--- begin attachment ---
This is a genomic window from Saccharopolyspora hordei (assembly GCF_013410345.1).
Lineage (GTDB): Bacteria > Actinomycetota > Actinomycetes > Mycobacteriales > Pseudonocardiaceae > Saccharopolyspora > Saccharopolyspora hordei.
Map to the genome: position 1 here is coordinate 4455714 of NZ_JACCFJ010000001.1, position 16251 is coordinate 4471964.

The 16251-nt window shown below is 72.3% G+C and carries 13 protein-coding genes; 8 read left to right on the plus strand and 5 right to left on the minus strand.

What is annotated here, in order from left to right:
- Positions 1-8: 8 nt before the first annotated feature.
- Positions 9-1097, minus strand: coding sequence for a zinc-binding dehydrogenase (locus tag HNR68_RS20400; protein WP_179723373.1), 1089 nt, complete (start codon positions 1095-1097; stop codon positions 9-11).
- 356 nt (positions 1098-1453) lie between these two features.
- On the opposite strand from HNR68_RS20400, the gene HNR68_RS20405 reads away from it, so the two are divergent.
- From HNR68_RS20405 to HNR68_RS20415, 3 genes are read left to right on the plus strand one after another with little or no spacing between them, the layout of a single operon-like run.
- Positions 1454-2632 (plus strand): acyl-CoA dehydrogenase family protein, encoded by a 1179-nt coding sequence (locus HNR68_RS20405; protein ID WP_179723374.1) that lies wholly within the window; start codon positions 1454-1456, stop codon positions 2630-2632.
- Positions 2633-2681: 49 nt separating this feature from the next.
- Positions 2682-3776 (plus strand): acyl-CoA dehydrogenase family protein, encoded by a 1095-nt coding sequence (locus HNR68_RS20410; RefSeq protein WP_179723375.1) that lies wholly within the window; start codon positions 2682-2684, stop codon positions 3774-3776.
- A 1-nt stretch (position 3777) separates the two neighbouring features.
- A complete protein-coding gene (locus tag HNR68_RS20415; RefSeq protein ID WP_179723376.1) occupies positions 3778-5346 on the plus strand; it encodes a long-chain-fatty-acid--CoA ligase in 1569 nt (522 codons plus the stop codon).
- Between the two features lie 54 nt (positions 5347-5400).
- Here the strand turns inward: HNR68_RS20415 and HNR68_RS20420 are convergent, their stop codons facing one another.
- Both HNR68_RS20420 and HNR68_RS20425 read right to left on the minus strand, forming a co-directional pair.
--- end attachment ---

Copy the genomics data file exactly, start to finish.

This is a genomic window from Saccharopolyspora hordei (assembly GCF_013410345.1).
Lineage (GTDB): Bacteria > Actinomycetota > Actinomycetes > Mycobacteriales > Pseudonocardiaceae > Saccharopolyspora > Saccharopolyspora hordei.
Map to the genome: position 1 here is coordinate 4455714 of NZ_JACCFJ010000001.1, position 16251 is coordinate 4471964.

The 16251-nt window shown below is 72.3% G+C and carries 13 protein-coding genes; 8 read left to right on the plus strand and 5 right to left on the minus strand.

What is annotated here, in order from left to right:
- Positions 1-8: 8 nt before the first annotated feature.
- Positions 9-1097, minus strand: coding sequence for a zinc-binding dehydrogenase (locus tag HNR68_RS20400; protein WP_179723373.1), 1089 nt, complete (start codon positions 1095-1097; stop codon positions 9-11).
- 356 nt (positions 1098-1453) lie between these two features.
- On the opposite strand from HNR68_RS20400, the gene HNR68_RS20405 reads away from it, so the two are divergent.
- From HNR68_RS20405 to HNR68_RS20415, 3 genes are read left to right on the plus strand one after another with little or no spacing between them, the layout of a single operon-like run.
- Positions 1454-2632 (plus strand): acyl-CoA dehydrogenase family protein, encoded by a 1179-nt coding sequence (locus HNR68_RS20405; protein ID WP_179723374.1) that lies wholly within the window; start codon positions 1454-1456, stop codon positions 2630-2632.
- Positions 2633-2681: 49 nt separating this feature from the next.
- Positions 2682-3776 (plus strand): acyl-CoA dehydrogenase family protein, encoded by a 1095-nt coding sequence (locus HNR68_RS20410; RefSeq protein WP_179723375.1) that lies wholly within the window; start codon positions 2682-2684, stop codon positions 3774-3776.
- A 1-nt stretch (position 3777) separates the two neighbouring features.
- A complete protein-coding gene (locus tag HNR68_RS20415; RefSeq protein ID WP_179723376.1) occupies positions 3778-5346 on the plus strand; it encodes a long-chain-fatty-acid--CoA ligase in 1569 nt (522 codons plus the stop codon).
- Between the two features lie 54 nt (positions 5347-5400).
- Here the strand turns inward: HNR68_RS20415 and HNR68_RS20420 are convergent, their stop codons facing one another.
- Both HNR68_RS20420 and HNR68_RS20425 read right to left on the minus strand, forming a co-directional pair.